COSAM News Articles 2022 August Auburn plant biologists seek to better understand sunflower development and evolution with $750,000 NSF award

Auburn plant biologists seek to better understand sunflower development and evolution with $750,000 NSF award

Published: 08/30/2022

By: Maria Gebhardt

Daniel S. Jones

Daniel S. Jones

Daniel S. Jones, assistant professor in the Department of Biological Sciences, is the recipient of a $752,045 award from the National Science Foundation (NSF) Division of Integrative Organismal Systems – Plant Genome Research Project. He is collaborating with Jennifer Mandel, associate professor, at the University of Memphis and John Burke, a Distinguished Research Professor and head of the Department of Plant Biology, at the University of Georgia. In total, the award is for $2.2 million among all three research groups for the next four years.

“The sunflower family (Asteraceae) account for ~10 percent of all flowering plants; however, this entire group is understudied at the genomic level,” said Jones. “Assembling new genomes from across this large family, along with its close relatives, will allow us to bridge an information gap that will directly impact future work with this important group.” 

Currently, few resources are available to understand the genomic structure of the largest flowering plant family. 

“Sunflowers are iconic, and people can easily identify this flower. But a sunflower ‘head’, called a capitulum, is not just a single flower,” Jones explained. “A sunflower capitulum is actually a composite of many small flowers (sometimes hundreds) arranged to appear and ecologically function as one large flower.” 

Anatomy drawing of a sunflower

Image courtesy of Mauricio Bonifacino, collaborator from the Universidad de la Rep├║blica in Uruguay -

Sunflower capitula have two distinct flower types (florets).

“The outer whorl of flowers (marginal florets) are known best for their showy, long yellow ‘petals’ (called a ray). So each ray forms from a single flower” he said.

The center, where most seeds form, is where a second flower type exists.

“The center of a sunflower head is made up of disk florets; these are fairly small, but if you look closely each has five petals (ranging sometimes from yellow to dark purple) that form a tube called the corolla,” Jones added. “Each disk floret produces a single sunflower seed.”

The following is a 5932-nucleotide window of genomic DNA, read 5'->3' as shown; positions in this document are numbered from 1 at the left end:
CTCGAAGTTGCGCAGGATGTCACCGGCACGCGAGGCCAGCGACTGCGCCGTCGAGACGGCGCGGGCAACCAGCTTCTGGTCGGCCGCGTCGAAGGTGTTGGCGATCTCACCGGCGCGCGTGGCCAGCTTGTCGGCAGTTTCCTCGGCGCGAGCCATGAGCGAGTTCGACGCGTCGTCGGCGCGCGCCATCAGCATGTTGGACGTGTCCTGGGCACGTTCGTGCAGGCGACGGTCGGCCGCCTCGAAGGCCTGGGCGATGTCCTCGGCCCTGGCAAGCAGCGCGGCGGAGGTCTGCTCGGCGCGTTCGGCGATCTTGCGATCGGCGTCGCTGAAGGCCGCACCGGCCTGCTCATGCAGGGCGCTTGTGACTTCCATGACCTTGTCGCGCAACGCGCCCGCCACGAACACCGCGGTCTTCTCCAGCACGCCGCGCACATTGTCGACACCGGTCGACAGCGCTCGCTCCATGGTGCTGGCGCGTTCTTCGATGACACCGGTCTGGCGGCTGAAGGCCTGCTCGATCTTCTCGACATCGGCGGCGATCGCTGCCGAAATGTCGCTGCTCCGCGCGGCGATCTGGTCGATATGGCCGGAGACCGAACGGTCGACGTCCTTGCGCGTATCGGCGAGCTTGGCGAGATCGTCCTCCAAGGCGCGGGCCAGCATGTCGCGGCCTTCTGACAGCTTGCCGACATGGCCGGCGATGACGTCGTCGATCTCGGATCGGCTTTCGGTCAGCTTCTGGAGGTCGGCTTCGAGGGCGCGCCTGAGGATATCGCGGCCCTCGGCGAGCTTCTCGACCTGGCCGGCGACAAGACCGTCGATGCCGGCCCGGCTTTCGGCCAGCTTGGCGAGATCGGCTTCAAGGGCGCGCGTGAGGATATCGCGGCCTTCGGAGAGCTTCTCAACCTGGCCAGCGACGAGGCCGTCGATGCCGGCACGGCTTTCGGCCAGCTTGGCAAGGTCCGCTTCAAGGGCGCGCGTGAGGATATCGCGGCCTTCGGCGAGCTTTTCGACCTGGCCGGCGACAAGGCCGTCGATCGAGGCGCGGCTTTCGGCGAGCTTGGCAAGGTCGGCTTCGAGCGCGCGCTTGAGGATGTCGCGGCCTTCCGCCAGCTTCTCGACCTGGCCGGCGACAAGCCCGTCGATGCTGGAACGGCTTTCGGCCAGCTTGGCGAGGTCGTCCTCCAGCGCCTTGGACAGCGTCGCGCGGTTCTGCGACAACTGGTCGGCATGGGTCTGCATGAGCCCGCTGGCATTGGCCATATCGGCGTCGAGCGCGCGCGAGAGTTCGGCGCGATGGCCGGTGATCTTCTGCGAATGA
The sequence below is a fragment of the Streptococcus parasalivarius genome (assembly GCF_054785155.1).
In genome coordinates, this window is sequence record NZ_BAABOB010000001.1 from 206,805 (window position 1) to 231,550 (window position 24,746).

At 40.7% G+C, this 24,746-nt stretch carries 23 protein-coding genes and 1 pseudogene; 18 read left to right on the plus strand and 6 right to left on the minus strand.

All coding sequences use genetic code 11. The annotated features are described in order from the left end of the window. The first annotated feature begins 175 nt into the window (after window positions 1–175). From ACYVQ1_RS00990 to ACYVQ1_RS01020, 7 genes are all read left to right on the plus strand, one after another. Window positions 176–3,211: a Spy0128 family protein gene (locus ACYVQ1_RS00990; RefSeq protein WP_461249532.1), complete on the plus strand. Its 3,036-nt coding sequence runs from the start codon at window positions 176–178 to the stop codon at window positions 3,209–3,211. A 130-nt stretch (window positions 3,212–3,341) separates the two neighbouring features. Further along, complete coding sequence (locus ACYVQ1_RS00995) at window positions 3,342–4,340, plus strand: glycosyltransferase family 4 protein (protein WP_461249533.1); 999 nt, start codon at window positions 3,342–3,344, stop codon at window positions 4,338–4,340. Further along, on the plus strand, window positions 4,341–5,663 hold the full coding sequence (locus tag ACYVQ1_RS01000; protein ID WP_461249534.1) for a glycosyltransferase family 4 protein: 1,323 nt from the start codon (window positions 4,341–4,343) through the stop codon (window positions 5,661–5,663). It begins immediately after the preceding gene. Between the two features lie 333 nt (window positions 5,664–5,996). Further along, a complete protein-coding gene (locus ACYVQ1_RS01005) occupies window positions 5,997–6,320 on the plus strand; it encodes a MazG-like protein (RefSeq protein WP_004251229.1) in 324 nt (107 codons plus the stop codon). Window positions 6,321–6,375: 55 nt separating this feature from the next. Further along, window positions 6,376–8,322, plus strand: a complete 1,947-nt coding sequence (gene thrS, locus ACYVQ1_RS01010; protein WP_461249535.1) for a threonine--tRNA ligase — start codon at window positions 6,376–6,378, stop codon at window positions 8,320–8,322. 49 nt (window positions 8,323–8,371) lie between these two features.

So, each sunflower head is composed of many small flowers. This trait actually helps define the sunflower family, as plants in this group all have capitula. Commonly grown sunflower relatives that share this trait include daisies, zinnias, marigolds, coneflowers, dahlias, along with many others.


Image courtesy of the CapituLab.

“There are approximately 32,000 species in the sunflower family (Asteraceae) and only ~300,000 described species of flowering plants,” he said. 

The real-world applications of this work apply to both economic and agricultural aspects.

“Flowers are an essential aspect of many important agricultural traits as they lead directly to seeds and fruits. In this case, understanding how capitula develop can assist in efforts towards breeding larger and more structurally diverse sunflowers, impacting overall yield of seeds and seed oils,” he said.

In his lab, the CapituLab, he and his team will be working to identify and characterize different stages of flower development in sunflower relatives using fluorescent microscopy. They will then identify genes involved in capitulum development using RNA-sequencing (transcriptomics).

The CapituLab currently consists of Reid Selby (Research Assistant), Brannan Cliver and Guillian Hernández Casanova (PhD students), and Erika Lesperance and Riley Schuld (undergraduate researchers).

Jones and his team will be working on sunflower species that are grown right here on the Plains.

They grow sunflower species at the Plant Science Research Center, or PSRC, and also use growth chambers housed in the Rouse Life Sciences Building.

“The long-term goal of our lab is to develop a new genetic model system in the sunflower family to specifically help scientists understand the Asteraceae capitulum,” Jones said.

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